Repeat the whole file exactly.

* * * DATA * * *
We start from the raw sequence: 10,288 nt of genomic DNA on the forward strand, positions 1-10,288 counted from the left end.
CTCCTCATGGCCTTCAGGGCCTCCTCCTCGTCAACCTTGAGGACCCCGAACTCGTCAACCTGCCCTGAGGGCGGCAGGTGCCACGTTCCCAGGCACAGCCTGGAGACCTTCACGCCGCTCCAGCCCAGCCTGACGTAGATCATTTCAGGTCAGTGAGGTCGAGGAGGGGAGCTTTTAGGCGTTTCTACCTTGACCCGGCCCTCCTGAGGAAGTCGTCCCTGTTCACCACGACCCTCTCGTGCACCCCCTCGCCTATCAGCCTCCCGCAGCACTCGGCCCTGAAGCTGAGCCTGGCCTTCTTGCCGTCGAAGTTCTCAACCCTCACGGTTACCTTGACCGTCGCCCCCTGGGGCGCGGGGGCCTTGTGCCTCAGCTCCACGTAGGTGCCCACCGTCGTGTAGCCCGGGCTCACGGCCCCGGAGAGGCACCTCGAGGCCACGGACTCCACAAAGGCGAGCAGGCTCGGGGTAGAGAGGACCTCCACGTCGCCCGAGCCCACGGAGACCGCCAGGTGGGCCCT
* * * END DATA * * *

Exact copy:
We start from the raw sequence: 10,288 nt of genomic DNA on the forward strand, positions 1-10,288 counted from the left end.
CTCCTCATGGCCTTCAGGGCCTCCTCCTCGTCAACCTTGAGGACCCCGAACTCGTCAACCTGCCCTGAGGGCGGCAGGTGCCACGTTCCCAGGCACAGCCTGGAGACCTTCACGCCGCTCCAGCCCAGCCTGACGTAGATCATTTCAGGTCAGTGAGGTCGAGGAGGGGAGCTTTTAGGCGTTTCTACCTTGACCCGGCCCTCCTGAGGAAGTCGTCCCTGTTCACCACGACCCTCTCGTGCACCCCCTCGCCTATCAGCCTCCCGCAGCACTCGGCCCTGAAGCTGAGCCTGGCCTTCTTGCCGTCGAAGTTCTCAACCCTCACGGTTACCTTGACCGTCGCCCCCTGGGGCGCGGGGGCCTTGTGCCTCAGCTCCACGTAGGTGCCCACCGTCGTGTAGCCCGGGCTCACGGCCCCGGAGAGGCACCTCGAGGCCACGGACTCCACAAAGGCGAGCAGGCTCGGGGTAGAGAGGACCTCCACGTCGCCCGAGCCCACGGAGACCGCCAGGTGGGCCCT